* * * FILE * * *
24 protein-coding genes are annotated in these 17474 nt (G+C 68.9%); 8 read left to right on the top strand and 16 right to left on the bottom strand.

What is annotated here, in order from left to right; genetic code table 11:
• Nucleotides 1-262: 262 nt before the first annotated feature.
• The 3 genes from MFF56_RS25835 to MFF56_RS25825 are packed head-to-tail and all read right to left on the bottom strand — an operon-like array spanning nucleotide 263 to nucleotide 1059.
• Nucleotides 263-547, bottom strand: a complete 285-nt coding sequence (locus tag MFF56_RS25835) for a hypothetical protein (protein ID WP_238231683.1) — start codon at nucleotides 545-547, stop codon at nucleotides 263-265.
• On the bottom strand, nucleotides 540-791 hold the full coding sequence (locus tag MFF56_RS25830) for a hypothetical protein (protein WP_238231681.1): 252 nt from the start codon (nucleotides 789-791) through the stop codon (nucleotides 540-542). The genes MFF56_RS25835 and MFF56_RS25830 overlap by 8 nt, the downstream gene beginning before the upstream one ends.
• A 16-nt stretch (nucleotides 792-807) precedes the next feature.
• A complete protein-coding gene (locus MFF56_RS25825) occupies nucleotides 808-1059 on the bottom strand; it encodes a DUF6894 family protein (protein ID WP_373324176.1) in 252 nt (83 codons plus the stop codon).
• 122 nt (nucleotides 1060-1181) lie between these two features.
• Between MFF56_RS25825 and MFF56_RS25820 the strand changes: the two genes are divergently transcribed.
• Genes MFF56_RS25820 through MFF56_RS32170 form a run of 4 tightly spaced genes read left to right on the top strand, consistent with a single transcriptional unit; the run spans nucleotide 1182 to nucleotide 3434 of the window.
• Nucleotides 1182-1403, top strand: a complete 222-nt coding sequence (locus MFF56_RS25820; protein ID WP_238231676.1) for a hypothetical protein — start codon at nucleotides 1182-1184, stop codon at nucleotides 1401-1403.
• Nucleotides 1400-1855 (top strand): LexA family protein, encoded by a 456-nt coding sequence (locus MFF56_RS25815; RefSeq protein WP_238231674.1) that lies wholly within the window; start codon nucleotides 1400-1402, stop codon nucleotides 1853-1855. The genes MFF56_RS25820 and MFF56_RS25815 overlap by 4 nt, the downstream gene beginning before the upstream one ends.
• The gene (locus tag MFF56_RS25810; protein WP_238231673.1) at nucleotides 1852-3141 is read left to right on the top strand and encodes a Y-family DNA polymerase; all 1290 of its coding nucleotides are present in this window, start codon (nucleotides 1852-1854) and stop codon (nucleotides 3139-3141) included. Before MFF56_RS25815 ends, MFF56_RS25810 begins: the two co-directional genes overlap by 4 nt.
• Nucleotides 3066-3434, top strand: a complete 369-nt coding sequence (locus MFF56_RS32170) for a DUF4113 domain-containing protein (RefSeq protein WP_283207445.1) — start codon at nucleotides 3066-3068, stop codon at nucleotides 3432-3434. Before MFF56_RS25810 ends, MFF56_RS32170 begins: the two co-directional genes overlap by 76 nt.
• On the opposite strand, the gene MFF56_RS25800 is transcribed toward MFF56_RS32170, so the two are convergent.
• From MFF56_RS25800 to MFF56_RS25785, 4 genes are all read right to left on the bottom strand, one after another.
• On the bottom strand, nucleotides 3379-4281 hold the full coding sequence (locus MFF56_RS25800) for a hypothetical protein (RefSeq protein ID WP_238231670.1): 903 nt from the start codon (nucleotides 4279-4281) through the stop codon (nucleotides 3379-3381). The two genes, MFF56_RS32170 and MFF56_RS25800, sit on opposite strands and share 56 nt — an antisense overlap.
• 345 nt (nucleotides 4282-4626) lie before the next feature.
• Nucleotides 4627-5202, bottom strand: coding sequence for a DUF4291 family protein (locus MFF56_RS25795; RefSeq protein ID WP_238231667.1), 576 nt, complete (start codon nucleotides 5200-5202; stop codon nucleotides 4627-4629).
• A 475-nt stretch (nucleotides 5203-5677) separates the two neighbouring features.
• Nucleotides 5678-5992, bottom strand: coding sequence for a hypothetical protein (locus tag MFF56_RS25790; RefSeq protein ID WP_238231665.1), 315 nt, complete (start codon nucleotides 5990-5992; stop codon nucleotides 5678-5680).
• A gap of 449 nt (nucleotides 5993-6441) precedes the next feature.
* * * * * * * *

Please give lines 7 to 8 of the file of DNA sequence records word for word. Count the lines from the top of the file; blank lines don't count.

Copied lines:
• A 16-nt stretch (nucleotides 792-807) precedes the next feature.
• A complete protein-coding gene (locus MFF56_RS25825) occupies nucleotides 808-1059 on the bottom strand; it encodes a DUF6894 family protein (protein ID WP_373324176.1) in 252 nt (83 codons plus the stop codon).